Thursday, November 8, 2012


(US/China - 2012)

Directed by RZA.  Written by RZA and Eli Roth.  Cast: Russell Crowe, Lucy Liu, RZA, Rick Yune, Byron Mann, David Bautista, Cung Le, Jamie Chung, Pam Grier, Gordon Liu, Daniel Wu, Kuan Tai Chen, Xue Jing Yao, Zhu Zhu, Dennis Chan, Telly Liu, Gang Zhou.  (R, 96 mins)

Wu-Tang Clan leader and kung-fu movie superfan RZA makes his long-planned directing debut with this martial arts homage, co-written by Eli Roth (HOSTEL) and "presented by" Quentin Tarantino.   It's a strange film that careens wildly between homage, spoof, and serious martial arts, never quite gelling but providing some occasionally entertaining moments.  RZA's initial rough cut is rumored to have run nearly four hours, and a lot of material is clearly missing, which probably explains why Pam Grier is in this for about eight seconds with one word of dialogue. 

In the Chinese town of Jungle Village in the 19th century, the treacherous Silver Lion (Byron Mann) murders a beloved clan leader, which sets off a chain reaction of clashes that will eventually bring together three lone warriors:  the dead man's vengeful son Zen Yi, aka "The X-Blade" (Rick Yune), the Jungle Village blacksmith (RZA) who unknowingly forged the weapon that was used to kill Zen Yi's father, and mysterious British mercenary Jack Knife (Russell Crowe).  The blacksmith, an ex-slave who fled America after killing a racist white man in self-defense, has ambitions beyond Jungle Village and is planning to run off with Lady Silk (Jamie Chung), who works in Madam Blossom's (Lucy Liu) brothel, where much of the action and carnage takes place. 

Owing as much to spaghetti westerns as it does to badly-dubbed 1970s kung-fu flicks (and arguably Jim Jarmusch's 2000 cult classic GHOST DOG: THE WAY OF THE SAMURAI, which was scored by RZA), THE MAN WITH THE IRON FISTS is the kind of film that's made for fans, by fans, but it rarely seems as "fun" as it should be.  RZA's blacksmith and Yune's X-Blade are pretty dour throughout, leaving most of the jovial antics to an uncharacteristically amusing Crowe, who's rarely cut loose like this on screen before.  Playing Jack Knife as more or less a tribute to Richard Burton and, to some extent, his GLADIATOR co-star Oliver Reed, Crowe appears to be one of the very few cast members who seems to understand what kind of movie he's in, playing a wisecracking, cognac-swilling horndog with a big gut, working three of Madam Blossom's ladies at once in some rather perverse ways (there's one quick shot involving beads and another where he's holding a phallic-shaped device and says "Let's pretend to be Catholic"). Or a scene where he's revealed to be in a dubious-looking Chinese disguise accompanied by--wait for it--the sound of a gong.  Crowe was apparently only on the set for ten days and there's long stretches where his presence would liven things up a bit.  It's one of his oddest roles, and he likely did the film as a favor to RZA, who had a supporting role in 2007's AMERICAN GANGSTER, during which the two became friends.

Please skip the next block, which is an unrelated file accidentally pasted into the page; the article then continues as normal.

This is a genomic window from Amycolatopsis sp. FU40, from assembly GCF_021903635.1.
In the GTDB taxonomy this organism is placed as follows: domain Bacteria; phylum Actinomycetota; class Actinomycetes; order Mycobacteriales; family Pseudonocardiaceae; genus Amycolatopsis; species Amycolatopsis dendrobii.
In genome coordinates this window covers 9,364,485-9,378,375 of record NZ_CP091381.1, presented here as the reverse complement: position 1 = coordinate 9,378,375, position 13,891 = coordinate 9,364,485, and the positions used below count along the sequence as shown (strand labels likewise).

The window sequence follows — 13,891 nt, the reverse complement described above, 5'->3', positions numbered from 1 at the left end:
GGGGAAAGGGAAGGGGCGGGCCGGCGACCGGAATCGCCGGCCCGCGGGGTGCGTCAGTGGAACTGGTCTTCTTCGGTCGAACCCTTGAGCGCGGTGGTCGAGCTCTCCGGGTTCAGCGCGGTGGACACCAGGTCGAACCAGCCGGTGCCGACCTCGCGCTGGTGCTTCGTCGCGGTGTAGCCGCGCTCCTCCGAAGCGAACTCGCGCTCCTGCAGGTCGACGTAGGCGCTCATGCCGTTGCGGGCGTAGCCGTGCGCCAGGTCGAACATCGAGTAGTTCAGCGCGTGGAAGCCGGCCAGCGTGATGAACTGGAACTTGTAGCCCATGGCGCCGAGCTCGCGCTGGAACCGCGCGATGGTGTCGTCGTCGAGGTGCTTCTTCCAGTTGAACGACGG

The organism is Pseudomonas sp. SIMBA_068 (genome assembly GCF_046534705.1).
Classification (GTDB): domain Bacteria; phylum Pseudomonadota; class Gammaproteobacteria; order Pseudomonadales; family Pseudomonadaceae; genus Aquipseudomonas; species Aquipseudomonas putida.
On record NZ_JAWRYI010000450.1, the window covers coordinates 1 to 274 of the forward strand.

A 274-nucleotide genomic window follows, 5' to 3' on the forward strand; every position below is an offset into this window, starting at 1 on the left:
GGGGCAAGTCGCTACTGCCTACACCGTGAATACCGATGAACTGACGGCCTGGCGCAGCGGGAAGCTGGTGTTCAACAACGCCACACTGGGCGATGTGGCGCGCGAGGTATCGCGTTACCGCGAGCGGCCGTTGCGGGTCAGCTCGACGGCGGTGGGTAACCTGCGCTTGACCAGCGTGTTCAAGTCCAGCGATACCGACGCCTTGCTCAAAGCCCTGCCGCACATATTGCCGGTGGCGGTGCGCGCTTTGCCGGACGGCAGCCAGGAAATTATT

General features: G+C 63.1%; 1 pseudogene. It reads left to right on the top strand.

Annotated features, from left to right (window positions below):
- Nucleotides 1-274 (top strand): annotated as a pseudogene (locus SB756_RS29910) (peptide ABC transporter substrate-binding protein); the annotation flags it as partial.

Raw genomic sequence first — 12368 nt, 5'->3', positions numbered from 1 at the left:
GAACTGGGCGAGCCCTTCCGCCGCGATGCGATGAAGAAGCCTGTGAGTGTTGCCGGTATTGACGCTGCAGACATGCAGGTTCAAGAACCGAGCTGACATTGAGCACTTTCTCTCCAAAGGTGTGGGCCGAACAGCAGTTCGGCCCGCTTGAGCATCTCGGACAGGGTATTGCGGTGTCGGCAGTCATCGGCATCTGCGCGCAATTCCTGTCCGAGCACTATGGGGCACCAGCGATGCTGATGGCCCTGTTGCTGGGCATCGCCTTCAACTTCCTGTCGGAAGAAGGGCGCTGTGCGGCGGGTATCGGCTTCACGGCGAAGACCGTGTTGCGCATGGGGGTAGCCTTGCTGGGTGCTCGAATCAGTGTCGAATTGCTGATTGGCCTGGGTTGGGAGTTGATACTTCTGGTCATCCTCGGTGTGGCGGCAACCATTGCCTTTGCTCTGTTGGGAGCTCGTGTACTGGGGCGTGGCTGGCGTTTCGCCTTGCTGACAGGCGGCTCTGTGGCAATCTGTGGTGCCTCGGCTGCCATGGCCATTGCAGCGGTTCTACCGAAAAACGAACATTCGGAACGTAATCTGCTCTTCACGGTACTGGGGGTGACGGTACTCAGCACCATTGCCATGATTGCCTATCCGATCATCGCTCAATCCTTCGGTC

Elsewhere, Mann approaches this the same way as Crowe as the ludicrously over-the-top Silver Lion, who looks like he belongs in a bad Asian '80s hair metal band.  MMA fighters David Bautista and Cung Le have supporting roles as bad guys, and genre legend Gordon Liu gets to once again don his KILL BILL Pai Mei beard to play a wise old mentor.  RZA's film is obviously made out of love and respect, but it ends up being mostly forgettable.  He includes a lot of in-jokes for fans, like deliberately having some shots out of focus or the camera moving erratically for no reason, which come close to taking the film into spoof territory, but sometimes it's played totally straight, and the general feeling is one of unevenness.  There's a jarring sense of video-game modernity to the hyper-stylized fight scenes and the overabundance of CGI splatter.  This is a case where the old-fashioned ways would've made major improvements.  As it is, THE MAN WITH THE IRON FISTS is enjoyable enough for a discount matinee price, but even with the surprise participation of an A-lister like Crowe, the whole thing has a distinct and undeniable straight-to-DVD feel to it.

No comments:

Post a Comment